FIG. 1 is a frontal elevation of a portable heater apparatus according to one presently preferred embodiment of the invention;
FIG. 2 is a side elevation taken generally from line II--II of FIG. 1;
FIG. 3 is a transverse section taken on line III--III of FIG. 2; and
FIG. 4 is a partially sectioned and partially broken away detailed view of the cap assembly for the apparatus of the present invention.
There is generally indicated at 10 in FIGS. 1 through 3 a portable heater apparatus according to one presently preferred embodiment of the instant invention and comprising a body assembly 12 that includes a lower resiliently flexible portion 14 and an upper rigid portion 16 which are joined at an interface 18 to form a sealed body unit.
An elongated, generally tubular open ended heating element container 20 extends through body portions 14 and 16, and has respective longitudinal end portions 22 and 24 thereof extending outwardly of the respective body portions 14 and 16.
As best shown in FIGS. 1 and 2, a pair of fluid flow conduits 26 and 28 are connected to body assembly 12, penetrating the rigid body portion 16 adjacent an uppermost extent thereof and extending therefrom to an article of wearing apparel such as an innersole member 30 which may be placed in a boot or other foot wear (not shown). The innersole member 30 incorporates therein a network of liquid flow channels which are connected to the conduits 26 and 28 for purposes of allowing the circulation of heated fluid from heater 10 via conduit 26 to warm innersole member 30, the fluid thence returning via conduit 28 to heater 10.
As shown in FIG. 2, rigid body member 16 may be a molded plastic member and may include upstanding tube guides 32 to guide tubes 26 and 28 generally downwardly along the backside of the heater 10 so that tubes 26 and 28 may extend therefrom to the innersole 30. This would be a useful configuration when, for example, the heater 10 is being carried by a user at his belt line by means of suitable spring clips or the like (not shown) affixed to the heater 10 by suitable fastening thereof to one or more tabs 34 which are formed integrally with guides 32 and the rest of rigid body member 16. The conduit 26 need not be a continuius run of tubing, for as shown in FIG. 2 it may be comprised of relatively larger and smaller diameter tubing runs 26a and 26b secured together in any suitable manner such as by a wire nut type fastener 36 which takes the form of a helically wound spring having a relatively larger diameter extent and a relatively smaller diameter extent as shown in FIG. 2.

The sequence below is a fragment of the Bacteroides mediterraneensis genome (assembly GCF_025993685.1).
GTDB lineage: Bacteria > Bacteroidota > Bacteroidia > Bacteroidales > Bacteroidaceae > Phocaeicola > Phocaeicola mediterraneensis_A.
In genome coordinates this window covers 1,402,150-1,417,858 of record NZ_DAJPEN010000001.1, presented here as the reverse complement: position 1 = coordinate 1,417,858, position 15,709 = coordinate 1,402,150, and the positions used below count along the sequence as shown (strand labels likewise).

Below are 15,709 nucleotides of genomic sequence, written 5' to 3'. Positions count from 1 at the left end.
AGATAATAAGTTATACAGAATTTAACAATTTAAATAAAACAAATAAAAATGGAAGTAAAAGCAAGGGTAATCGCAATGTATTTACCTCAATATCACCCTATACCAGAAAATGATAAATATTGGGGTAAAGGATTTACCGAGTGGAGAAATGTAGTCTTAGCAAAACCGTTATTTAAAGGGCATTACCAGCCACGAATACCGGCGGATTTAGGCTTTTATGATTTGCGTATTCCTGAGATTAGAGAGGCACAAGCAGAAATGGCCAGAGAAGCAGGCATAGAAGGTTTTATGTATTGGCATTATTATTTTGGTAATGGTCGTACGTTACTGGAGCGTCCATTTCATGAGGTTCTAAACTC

As best shown in FIG. 3, the body assembly 12 provides a return fluid receiving chamber, a heating chamber, a pumping chamber, a fuel containment chamber for heat evolution, and a fluid inlet means. Specifically, resilient body portion 14 is formed from rubber or the like to encompass an intermediate longitudinal portion of tube 20. Tube 20 thus extends through a lower opening or aperture 38 extending through a collar portion 40 of member 14. A fluid tight sealed interface between tube 20 and collar 40 is formed by application of a circumferential clamp 42 which may be any suitable circumferential clamp structure such as a conventional hose clamp, or a plastic cable tie, for example.